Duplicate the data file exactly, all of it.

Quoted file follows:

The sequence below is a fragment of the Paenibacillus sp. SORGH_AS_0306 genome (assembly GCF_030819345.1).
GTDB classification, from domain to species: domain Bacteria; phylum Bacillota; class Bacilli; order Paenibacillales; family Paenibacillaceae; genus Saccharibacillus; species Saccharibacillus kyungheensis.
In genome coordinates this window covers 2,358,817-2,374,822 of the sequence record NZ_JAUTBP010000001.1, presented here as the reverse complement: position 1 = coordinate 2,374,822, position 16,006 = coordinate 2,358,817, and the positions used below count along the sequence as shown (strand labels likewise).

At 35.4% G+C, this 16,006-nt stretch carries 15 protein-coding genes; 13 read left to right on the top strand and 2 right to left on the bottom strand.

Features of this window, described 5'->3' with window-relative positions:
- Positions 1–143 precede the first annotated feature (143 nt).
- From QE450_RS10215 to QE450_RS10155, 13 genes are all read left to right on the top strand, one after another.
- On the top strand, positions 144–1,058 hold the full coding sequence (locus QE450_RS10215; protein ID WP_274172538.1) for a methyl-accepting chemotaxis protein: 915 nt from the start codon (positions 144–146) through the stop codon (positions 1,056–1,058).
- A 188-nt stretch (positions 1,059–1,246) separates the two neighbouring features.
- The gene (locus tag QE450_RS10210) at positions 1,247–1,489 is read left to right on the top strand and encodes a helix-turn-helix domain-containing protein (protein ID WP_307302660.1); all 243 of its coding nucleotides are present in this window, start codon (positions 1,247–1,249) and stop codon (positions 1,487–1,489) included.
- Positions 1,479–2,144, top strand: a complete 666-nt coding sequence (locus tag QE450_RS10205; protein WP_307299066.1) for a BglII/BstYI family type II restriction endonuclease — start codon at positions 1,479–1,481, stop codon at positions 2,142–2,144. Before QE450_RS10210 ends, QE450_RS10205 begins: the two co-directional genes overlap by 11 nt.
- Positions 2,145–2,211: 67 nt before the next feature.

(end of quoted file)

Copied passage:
The sequence below is a fragment of the Paenibacillus sp. SORGH_AS_0306 genome (assembly GCF_030819345.1).
GTDB classification, from domain to species: domain Bacteria; phylum Bacillota; class Bacilli; order Paenibacillales; family Paenibacillaceae; genus Saccharibacillus; species Saccharibacillus kyungheensis.
In genome coordinates this window covers 2,358,817-2,374,822 of the sequence record NZ_JAUTBP010000001.1, presented here as the reverse complement: position 1 = coordinate 2,374,822, position 16,006 = coordinate 2,358,817, and the positions used below count along the sequence as shown (strand labels likewise).

At 35.4% G+C, this 16,006-nt stretch carries 15 protein-coding genes; 13 read left to right on the top strand and 2 right to left on the bottom strand.

Features of this window, described 5'->3' with window-relative positions:
- Positions 1–143 precede the first annotated feature (143 nt).
- From QE450_RS10215 to QE450_RS10155, 13 genes are all read left to right on the top strand, one after another.
- On the top strand, positions 144–1,058 hold the full coding sequence (locus QE450_RS10215; protein ID WP_274172538.1) for a methyl-accepting chemotaxis protein: 915 nt from the start codon (positions 144–146) through the stop codon (positions 1,056–1,058).
- A 188-nt stretch (positions 1,059–1,246) separates the two neighbouring features.
- The gene (locus tag QE450_RS10210) at positions 1,247–1,489 is read left to right on the top strand and encodes a helix-turn-helix domain-containing protein (protein ID WP_307302660.1); all 243 of its coding nucleotides are present in this window, start codon (positions 1,247–1,249) and stop codon (positions 1,487–1,489) included.
- Positions 1,479–2,144, top strand: a complete 666-nt coding sequence (locus tag QE450_RS10205; protein WP_307299066.1) for a BglII/BstYI family type II restriction endonuclease — start codon at positions 1,479–1,481, stop codon at positions 2,142–2,144. Before QE450_RS10210 ends, QE450_RS10205 begins: the two co-directional genes overlap by 11 nt.
- Positions 2,145–2,211: 67 nt before the next feature.